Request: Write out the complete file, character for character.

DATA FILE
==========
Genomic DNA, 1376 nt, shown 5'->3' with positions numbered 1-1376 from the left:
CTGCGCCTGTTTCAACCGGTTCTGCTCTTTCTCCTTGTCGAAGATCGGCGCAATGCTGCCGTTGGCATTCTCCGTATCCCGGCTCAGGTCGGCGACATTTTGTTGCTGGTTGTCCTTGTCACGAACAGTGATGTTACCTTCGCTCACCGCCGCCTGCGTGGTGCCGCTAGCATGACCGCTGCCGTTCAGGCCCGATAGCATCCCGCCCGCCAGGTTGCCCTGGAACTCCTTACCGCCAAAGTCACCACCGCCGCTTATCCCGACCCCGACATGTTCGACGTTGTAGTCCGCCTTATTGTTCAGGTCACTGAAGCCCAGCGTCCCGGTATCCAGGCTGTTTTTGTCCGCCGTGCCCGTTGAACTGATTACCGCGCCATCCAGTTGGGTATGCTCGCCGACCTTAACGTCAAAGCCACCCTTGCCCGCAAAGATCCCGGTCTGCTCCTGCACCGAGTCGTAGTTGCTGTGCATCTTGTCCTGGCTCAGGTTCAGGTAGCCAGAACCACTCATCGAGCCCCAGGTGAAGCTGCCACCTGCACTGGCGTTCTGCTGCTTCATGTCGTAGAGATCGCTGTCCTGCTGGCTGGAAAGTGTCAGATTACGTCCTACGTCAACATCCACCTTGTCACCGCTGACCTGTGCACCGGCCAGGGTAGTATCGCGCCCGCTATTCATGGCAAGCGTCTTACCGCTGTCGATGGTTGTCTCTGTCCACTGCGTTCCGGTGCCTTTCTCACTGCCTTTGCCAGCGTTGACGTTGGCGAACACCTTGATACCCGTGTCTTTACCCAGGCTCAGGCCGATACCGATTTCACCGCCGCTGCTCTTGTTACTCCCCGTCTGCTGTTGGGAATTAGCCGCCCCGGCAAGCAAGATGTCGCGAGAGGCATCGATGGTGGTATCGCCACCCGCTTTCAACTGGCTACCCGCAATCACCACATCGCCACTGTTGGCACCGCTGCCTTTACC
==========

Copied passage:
Genomic DNA, 1376 nt, shown 5'->3' with positions numbered 1-1376 from the left:
CTGCGCCTGTTTCAACCGGTTCTGCTCTTTCTCCTTGTCGAAGATCGGCGCAATGCTGCCGTTGGCATTCTCCGTATCCCGGCTCAGGTCGGCGACATTTTGTTGCTGGTTGTCCTTGTCACGAACAGTGATGTTACCTTCGCTCACCGCCGCCTGCGTGGTGCCGCTAGCATGACCGCTGCCGTTCAGGCCCGATAGCATCCCGCCCGCCAGGTTGCCCTGGAACTCCTTACCGCCAAAGTCACCACCGCCGCTTATCCCGACCCCGACATGTTCGACGTTGTAGTCCGCCTTATTGTTCAGGTCACTGAAGCCCAGCGTCCCGGTATCCAGGCTGTTTTTGTCCGCCGTGCCCGTTGAACTGATTACCGCGCCATCCAGTTGGGTATGCTCGCCGACCTTAACGTCAAAGCCACCCTTGCCCGCAAAGATCCCGGTCTGCTCCTGCACCGAGTCGTAGTTGCTGTGCATCTTGTCCTGGCTCAGGTTCAGGTAGCCAGAACCACTCATCGAGCCCCAGGTGAAGCTGCCACCTGCACTGGCGTTCTGCTGCTTCATGTCGTAGAGATCGCTGTCCTGCTGGCTGGAAAGTGTCAGATTACGTCCTACGTCAACATCCACCTTGTCACCGCTGACCTGTGCACCGGCCAGGGTAGTATCGCGCCCGCTATTCATGGCAAGCGTCTTACCGCTGTCGATGGTTGTCTCTGTCCACTGCGTTCCGGTGCCTTTCTCACTGCCTTTGCCAGCGTTGACGTTGGCGAACACCTTGATACCCGTGTCTTTACCCAGGCTCAGGCCGATACCGATTTCACCGCCGCTGCTCTTGTTACTCCCCGTCTGCTGTTGGGAATTAGCCGCCCCGGCAAGCAAGATGTCGCGAGAGGCATCGATGGTGGTATCGCCACCCGCTTTCAACTGGCTACCCGCAATCACCACATCGCCACTGTTGGCACCGCTGCCTTTACC